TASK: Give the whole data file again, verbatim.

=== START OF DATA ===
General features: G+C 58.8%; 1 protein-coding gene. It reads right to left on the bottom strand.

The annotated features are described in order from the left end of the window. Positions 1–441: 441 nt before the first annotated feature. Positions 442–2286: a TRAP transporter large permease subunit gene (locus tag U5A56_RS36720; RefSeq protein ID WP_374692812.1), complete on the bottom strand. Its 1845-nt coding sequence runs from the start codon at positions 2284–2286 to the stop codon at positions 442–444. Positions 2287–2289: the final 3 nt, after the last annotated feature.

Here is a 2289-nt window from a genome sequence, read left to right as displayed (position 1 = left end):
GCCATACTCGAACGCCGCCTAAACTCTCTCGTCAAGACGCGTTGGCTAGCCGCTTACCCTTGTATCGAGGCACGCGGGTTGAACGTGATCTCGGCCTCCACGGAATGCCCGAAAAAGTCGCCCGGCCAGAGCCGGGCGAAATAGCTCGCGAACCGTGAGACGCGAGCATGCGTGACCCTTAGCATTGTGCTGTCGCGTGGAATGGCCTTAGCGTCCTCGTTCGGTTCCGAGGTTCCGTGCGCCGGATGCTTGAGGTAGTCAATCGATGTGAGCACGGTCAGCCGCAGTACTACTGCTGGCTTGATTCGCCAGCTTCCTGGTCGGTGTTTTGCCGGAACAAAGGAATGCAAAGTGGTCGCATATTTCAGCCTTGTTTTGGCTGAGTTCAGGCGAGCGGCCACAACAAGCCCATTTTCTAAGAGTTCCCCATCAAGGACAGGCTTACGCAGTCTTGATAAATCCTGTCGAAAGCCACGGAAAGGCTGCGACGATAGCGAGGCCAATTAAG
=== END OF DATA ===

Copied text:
General features: G+C 58.8%; 1 protein-coding gene. It reads right to left on the bottom strand.

The annotated features are described in order from the left end of the window. Positions 1–441: 441 nt before the first annotated feature. Positions 442–2286: a TRAP transporter large permease subunit gene (locus tag U5A56_RS36720; RefSeq protein ID WP_374692812.1), complete on the bottom strand. Its 1845-nt coding sequence runs from the start codon at positions 2284–2286 to the stop codon at positions 442–444. Positions 2287–2289: the final 3 nt, after the last annotated feature.

Here is a 2289-nt window from a genome sequence, read left to right as displayed (position 1 = left end):
GCCATACTCGAACGCCGCCTAAACTCTCTCGTCAAGACGCGTTGGCTAGCCGCTTACCCTTGTATCGAGGCACGCGGGTTGAACGTGATCTCGGCCTCCACGGAATGCCCGAAAAAGTCGCCCGGCCAGAGCCGGGCGAAATAGCTCGCGAACCGTGAGACGCGAGCATGCGTGACCCTTAGCATTGTGCTGTCGCGTGGAATGGCCTTAGCGTCCTCGTTCGGTTCCGAGGTTCCGTGCGCCGGATGCTTGAGGTAGTCAATCGATGTGAGCACGGTCAGCCGCAGTACTACTGCTGGCTTGATTCGCCAGCTTCCTGGTCGGTGTTTTGCCGGAACAAAGGAATGCAAAGTGGTCGCATATTTCAGCCTTGTTTTGGCTGAGTTCAGGCGAGCGGCCACAACAAGCCCATTTTCTAAGAGTTCCCCATCAAGGACAGGCTTACGCAGTCTTGATAAATCCTGTCGAAAGCCACGGAAAGGCTGCGACGATAGCGAGGCCAATTAAG